A few years ago, psychiatrists wouldn't touch Lamictal with a ten-foot pole because of the risk of the Stevens-Johnson rash. Times certainly have changed once psychiatrists realized if they started low and went slowly, the risk of the rash was greatly diminished.
     
  11. HaoZi

    HaoZi Guest

    I've been thinking of asking after lamictal for kiddo, but like seroquel the doctor advised against it for kiddo because she gained so much on zyprexa that he wanted to try something else with less weight effects first. Are the kids from CABF strictly bi-polar, or do they also have additional diagnosis's that make deciding on medications tricky? I've not been overly impressed with the Abilify kiddo is on now, so like Jena I'm also gathering info on other possible medications that might work better.
     
  12. smallworld

    smallworld Moderator

    Lamictal is weight neutral.
     
  13. smallworld

    smallworld Moderator

    To answer your question about CABF, many of the parents involved in the organization have children with co-morbid conditions. And yes, they can be difficult to medicate.
     
  14. HaoZi

    HaoZi Guest

    Thanks! Lacimtal in kiddo's case is more being looked at as a long-term medication after puberty, but not one they want to try on her right now. It's what do we do in the meantime when nothing else works well, just like Jena's difficult child.
    Hopefully a few more will chime in and help Jena figure this out.
     
  15. timer lady

    timer lady Queen of Hearts

    Jena, risperdal has been the only medication that helped wm with mood lability & rages. Having said that there are pro's & cons to any medication; our children all react differently to any medication. Lamictal, while a wonderful medication, also has some pretty serious side effects, i.e. Steven's Johnson.

    Don't let other children's reaction stop you from trying what might be a viable treatment option for your difficult child. I hated the idea of wm on risperdal when I researched it yet I had to take the chance ~ it was the right choice.

    Good luck with this new treatment.
     
  16. smallworld

    smallworld Moderator

    My nearly 16-year-old daughter has been on Lamictal since age 11. She just finished going through puberty (she's on the late side). Lamictal is still going strong. She's had zero side effects.

    My 12-year-old daughter has been on Lamictal since age 10. She is not through puberty yet. She also has had zero side effects.

    Is there a reason given for not trying Lamictal until after puberty? Lamictal is FDA-approved for the treatment of epilepsy in children ages 2 and up.
     
  17. HaoZi

    HaoZi Guest

    Because the doctor she saw at the hospital doesn't agree with her regular psychiatrist who thinks he knows all. Lots of conflicting things in her case, I'm still leaning heavily on his nurses to push him for the neuropsychologist referral.
     
  18. Marguerite

    Marguerite Active Member

    Jena, from what you describe, I would think risperdal would be a logical choice. We can't predict if it will be WOW! or disaster for her, but I can tell you that when my boys were on risperdal, the main problem we had with difficult child 1 was sleepiness and weight gain. The main problem we had from ti with difficult child 3 was the cost of the pills. In other words, for difficult child 3 there were no side effects (we thought) but minimal benefit for him, either. Minimal benefit, eventually, for difficult child 1 but that was because by the time we stopped the medications (in both boys) difficult child 1 was no longer in mainstream, and it was mainstream that was also a big part of the problem. Reducing the stress in their environment reduced a lot of the anxiety that the risperdal had been treating.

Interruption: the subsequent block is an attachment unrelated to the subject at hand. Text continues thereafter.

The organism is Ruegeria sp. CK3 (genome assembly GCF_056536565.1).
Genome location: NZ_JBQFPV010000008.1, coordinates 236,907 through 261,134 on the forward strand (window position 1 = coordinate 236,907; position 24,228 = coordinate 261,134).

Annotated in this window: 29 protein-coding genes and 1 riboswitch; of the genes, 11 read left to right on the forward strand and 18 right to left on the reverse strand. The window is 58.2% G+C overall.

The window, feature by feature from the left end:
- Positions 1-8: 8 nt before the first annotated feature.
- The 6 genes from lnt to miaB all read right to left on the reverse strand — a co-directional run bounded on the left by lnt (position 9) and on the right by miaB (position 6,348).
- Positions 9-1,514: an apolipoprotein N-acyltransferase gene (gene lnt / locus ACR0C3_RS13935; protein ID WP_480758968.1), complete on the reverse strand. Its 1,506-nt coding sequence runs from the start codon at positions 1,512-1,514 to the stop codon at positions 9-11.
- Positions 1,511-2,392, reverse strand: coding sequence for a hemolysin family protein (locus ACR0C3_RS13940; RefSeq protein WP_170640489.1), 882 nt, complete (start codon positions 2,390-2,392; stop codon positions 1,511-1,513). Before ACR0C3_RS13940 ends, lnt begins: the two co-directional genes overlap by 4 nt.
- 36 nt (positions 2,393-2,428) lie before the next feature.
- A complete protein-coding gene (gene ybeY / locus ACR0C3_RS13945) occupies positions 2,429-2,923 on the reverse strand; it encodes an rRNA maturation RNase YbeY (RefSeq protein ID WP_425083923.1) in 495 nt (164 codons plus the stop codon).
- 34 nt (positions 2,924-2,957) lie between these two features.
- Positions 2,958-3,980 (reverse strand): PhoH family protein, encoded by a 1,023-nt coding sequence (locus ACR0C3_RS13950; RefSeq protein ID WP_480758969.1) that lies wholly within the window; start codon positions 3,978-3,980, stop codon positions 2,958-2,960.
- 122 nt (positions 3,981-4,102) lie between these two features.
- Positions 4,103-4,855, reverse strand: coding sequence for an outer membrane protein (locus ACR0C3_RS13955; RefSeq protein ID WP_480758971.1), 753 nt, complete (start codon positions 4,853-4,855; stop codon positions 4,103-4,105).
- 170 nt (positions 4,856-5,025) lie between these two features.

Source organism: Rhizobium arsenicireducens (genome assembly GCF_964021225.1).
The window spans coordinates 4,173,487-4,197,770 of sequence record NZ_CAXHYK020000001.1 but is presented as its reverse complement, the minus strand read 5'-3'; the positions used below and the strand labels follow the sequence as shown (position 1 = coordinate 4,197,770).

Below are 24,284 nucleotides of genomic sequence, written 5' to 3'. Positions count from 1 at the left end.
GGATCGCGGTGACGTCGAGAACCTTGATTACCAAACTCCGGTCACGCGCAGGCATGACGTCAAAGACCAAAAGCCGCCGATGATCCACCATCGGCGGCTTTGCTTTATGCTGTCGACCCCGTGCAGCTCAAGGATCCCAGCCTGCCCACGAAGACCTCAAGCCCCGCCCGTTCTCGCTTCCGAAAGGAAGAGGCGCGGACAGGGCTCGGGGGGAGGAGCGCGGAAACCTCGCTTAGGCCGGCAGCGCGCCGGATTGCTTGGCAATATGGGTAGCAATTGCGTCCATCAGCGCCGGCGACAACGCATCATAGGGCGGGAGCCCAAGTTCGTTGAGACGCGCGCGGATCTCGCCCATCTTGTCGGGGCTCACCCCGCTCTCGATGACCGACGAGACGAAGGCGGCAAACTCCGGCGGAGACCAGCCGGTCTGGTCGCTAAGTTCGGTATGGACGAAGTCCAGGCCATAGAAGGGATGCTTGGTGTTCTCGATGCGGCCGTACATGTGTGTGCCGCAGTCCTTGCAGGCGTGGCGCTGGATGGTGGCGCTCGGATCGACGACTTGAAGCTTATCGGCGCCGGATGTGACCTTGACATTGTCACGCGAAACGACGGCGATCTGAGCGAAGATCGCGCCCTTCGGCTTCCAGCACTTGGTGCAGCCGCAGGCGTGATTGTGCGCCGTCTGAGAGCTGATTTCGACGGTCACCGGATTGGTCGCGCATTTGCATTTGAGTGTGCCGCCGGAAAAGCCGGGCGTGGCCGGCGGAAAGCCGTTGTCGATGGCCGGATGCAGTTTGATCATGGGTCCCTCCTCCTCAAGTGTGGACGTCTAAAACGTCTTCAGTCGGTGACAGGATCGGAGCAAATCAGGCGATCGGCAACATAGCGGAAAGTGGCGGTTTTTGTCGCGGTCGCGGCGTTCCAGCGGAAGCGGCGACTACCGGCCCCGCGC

We didn't think difficult child 3 had any side effects so we took him off the risperdal. Although he was already skinny, he immediately lost weight. OFF the risperdal. The doctor was worried, but the weight loss was sudden and one-off, and we think it was due to removing the appetite-stimulant effect of the risperdal. A month after coming off risperdal, difficult child 3 began to gain weight again at the normal rate for a kid his age. The weight-loss was a one-off.

    So make your choice. Your daughter has different conditions to my kids, so the medications are probably more likely to work for her.

    Marg
     
  19. Jena

    Jena New Member

    it's all so confusing cause now i've got both kids in trouble. you guys balance and juggle so well it's impressive. i guess ill get there. just feel like we've tried so many things with-difficult child and nothing ever works long term for her. no real relief to all her symptoms and there are so very many. she's such a sick girl she truly is. i have to sleep on it i didnt' fill it yet. i dont' want weight gain possibilities only because i've noticed she'll cut down on food now due to her stomach yup i know still eating issues. she seems to be reverting back to my throat hurts now. is it anxiety or just her need for constant attention? i am thinking 80 percent attention 10 anxiety.

    so much with her as always. now the idea of going back to school? you gotta be kidding me is all i'm thinking.
     
  20. Marguerite

    Marguerite Active Member